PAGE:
When the booster fails - usually after 9 months to 12 months - it will idle roughly and occasionally die. I'll have to "two foot it" when stopped - giving it a little gas while the other foot is on the brake pedal to keep idle speed from getting too low.

I go the to a local self service salvage yard, pull another booster, inspect that booster to verify no oil is pooled in the bottom of it, then install it. I've become very proficient at changing them out. And it is time for another now.

And yes, I have found more than one salvage yard booster besides mine with oil - not brake fluid - pooled in it. So it is a thing with these 3rd Gens.

Also - if visiting a salvage yard for a booster the 4 cylinder 3rd Gens booster is much easier to remove from the vehicle than V6 models. No V6 upper plenum to remove. Even the hose on the 4 cylinder boosters seems to be the same length.

BTW - after the booster change the engine idles normally when warmed up and my foot on the brake.

Hope this helps.
 

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With that much oil blowby, wouldn't it be much easier to install a catch can on the PCV hose? Could even rig one up on the vacuum host to the booster to protect that.

Stalling within the first 5-10 minutes of the day, the crank sensor should still be cold. That's why I dismissed it as the cause. It should stall while idling in one place, when the engine bay is at it's hottest. When it restarts it shouldn't stumble and sputter. This is why I think it's a fuel mixture or vacuum problem.
 
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Discussion Starter · #7 ·
Been driving van around for a week, van hasn't stalled once.

I put a cheap SKP brand crank sensor in, van would not fire. Put original sensor back in, van started immediately.. I've read that these engines don't like cheap parts..

Got a cam sensor code the other day. I'll replace both crank and cam sensor with NTK parts, as per advice on Allpar.

Now, I also want to share that this van is a turd. It is my fathers beater, and he doesn't want to spend a lot of effort and money getting it running perfectly. There are a lot of things on this van that need attention. We're just trying to get as many miles out of it before problems start stacking more frequently. He has an '05 Grand Caravan with low miles on standby. I will take as many parts from his '97, for my '97, and bring it to scrap when we decide it's time.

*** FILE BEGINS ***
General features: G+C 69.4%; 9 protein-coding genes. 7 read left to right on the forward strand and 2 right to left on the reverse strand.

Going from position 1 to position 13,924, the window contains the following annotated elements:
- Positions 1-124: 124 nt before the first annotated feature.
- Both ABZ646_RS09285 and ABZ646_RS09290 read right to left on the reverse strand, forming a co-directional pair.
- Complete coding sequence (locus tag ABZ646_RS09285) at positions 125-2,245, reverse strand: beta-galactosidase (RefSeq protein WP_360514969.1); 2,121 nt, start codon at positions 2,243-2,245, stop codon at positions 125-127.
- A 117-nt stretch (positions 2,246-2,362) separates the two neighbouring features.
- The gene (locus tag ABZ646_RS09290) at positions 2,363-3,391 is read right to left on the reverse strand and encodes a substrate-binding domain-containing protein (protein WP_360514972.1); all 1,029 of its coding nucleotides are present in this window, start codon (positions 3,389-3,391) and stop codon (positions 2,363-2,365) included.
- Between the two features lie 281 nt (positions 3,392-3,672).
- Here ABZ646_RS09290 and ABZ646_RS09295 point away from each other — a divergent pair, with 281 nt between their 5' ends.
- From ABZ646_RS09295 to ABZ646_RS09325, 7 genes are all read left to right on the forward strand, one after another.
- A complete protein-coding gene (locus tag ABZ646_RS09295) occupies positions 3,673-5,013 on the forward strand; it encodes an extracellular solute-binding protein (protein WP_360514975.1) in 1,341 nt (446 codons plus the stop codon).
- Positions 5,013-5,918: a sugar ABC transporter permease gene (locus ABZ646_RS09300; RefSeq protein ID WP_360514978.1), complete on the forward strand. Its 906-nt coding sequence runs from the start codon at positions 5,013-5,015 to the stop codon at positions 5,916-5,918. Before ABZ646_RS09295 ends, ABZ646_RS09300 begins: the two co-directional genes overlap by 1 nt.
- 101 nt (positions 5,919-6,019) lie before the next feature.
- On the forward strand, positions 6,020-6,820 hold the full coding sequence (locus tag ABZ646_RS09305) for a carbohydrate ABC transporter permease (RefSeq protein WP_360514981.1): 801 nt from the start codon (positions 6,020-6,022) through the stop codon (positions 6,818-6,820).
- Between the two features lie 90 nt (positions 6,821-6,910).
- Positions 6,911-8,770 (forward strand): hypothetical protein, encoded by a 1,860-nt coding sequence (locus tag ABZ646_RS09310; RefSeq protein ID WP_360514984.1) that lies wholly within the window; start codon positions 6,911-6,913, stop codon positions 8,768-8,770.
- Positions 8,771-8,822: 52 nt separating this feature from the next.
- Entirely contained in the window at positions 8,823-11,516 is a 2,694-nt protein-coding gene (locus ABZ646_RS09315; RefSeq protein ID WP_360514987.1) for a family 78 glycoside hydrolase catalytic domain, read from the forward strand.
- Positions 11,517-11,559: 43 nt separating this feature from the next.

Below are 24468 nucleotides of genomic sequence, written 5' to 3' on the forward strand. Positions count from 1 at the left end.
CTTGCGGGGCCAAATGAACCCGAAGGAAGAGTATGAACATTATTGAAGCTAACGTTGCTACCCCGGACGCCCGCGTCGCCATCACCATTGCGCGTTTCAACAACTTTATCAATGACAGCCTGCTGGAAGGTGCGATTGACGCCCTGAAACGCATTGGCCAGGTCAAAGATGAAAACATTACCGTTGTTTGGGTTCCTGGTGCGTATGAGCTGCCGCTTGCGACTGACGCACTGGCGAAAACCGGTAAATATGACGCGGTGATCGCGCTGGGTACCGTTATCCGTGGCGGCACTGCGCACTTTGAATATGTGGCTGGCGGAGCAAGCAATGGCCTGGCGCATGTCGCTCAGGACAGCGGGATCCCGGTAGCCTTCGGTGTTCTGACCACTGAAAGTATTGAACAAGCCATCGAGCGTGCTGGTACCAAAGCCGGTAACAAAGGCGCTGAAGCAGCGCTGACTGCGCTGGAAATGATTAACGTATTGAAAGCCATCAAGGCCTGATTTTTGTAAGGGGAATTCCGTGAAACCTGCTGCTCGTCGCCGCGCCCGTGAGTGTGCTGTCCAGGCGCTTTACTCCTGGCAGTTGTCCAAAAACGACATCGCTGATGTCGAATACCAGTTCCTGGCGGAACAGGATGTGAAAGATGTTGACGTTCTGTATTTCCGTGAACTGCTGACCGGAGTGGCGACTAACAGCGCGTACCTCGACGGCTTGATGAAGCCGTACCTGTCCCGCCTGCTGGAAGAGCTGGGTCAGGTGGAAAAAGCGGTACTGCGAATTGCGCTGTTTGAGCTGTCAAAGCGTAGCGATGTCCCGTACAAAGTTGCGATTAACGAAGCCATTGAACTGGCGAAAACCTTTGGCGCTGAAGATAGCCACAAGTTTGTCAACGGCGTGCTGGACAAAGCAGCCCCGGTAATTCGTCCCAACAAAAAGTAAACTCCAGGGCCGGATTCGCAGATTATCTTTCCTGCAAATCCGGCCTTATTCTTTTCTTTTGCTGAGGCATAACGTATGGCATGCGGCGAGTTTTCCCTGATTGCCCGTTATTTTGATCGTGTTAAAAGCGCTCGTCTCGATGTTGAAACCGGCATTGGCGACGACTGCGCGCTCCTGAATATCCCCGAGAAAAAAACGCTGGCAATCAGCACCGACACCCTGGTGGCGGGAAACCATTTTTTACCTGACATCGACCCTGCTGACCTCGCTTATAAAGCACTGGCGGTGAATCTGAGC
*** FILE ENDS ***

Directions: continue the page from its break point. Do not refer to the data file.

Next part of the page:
It really is amazing how much it can take, with such poor maintenace. A testament to the reliability of these vans, they were the last of real Chryslers, of real quality built cars for that matter.


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Hope the sensors fix the problem.
Back in 2019 my 99 3.8l did the same. The more short trips I did during the day with interior lights on when door opens, the next day it would stall shortly after starting, usually at a stop light or when the radiator fans kicked in. A new battery fixed the problem (along with turning off the interior lights) for 2 years and then in late 2021 the random stalling became more frequent including on the highway. Got to the point in 2022 that I could stall the van shortly after startup by turning on the AC, lights and blower.
With the later stalls, it reset the engine computer in that it would show on the scanner that no emissions checks had been performed along with no check engine lights. In my case a used $100 ECU fixed the problem. Most likely cause was a failing internal voltage regulator inside of ECU but that is pure speculation on my part. I suspect as well that the automatic turning on and off of the radiator fans became too much work for the original regulator to handle.
 

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Discussion Starter · #9 · (Edited)
Alright, new sensors are in. Next problem I'm noticing, is that van refuses to rev past 2500rpm or so, while in park. Starts to reek of fuel while revving it. Feels like something is clogged, or stuck. Like there's restriction on something. It'll backfire out TB some too while revving in park. Also seems to be some power missing while driving up hills and such..

Stuck or clogged EGR?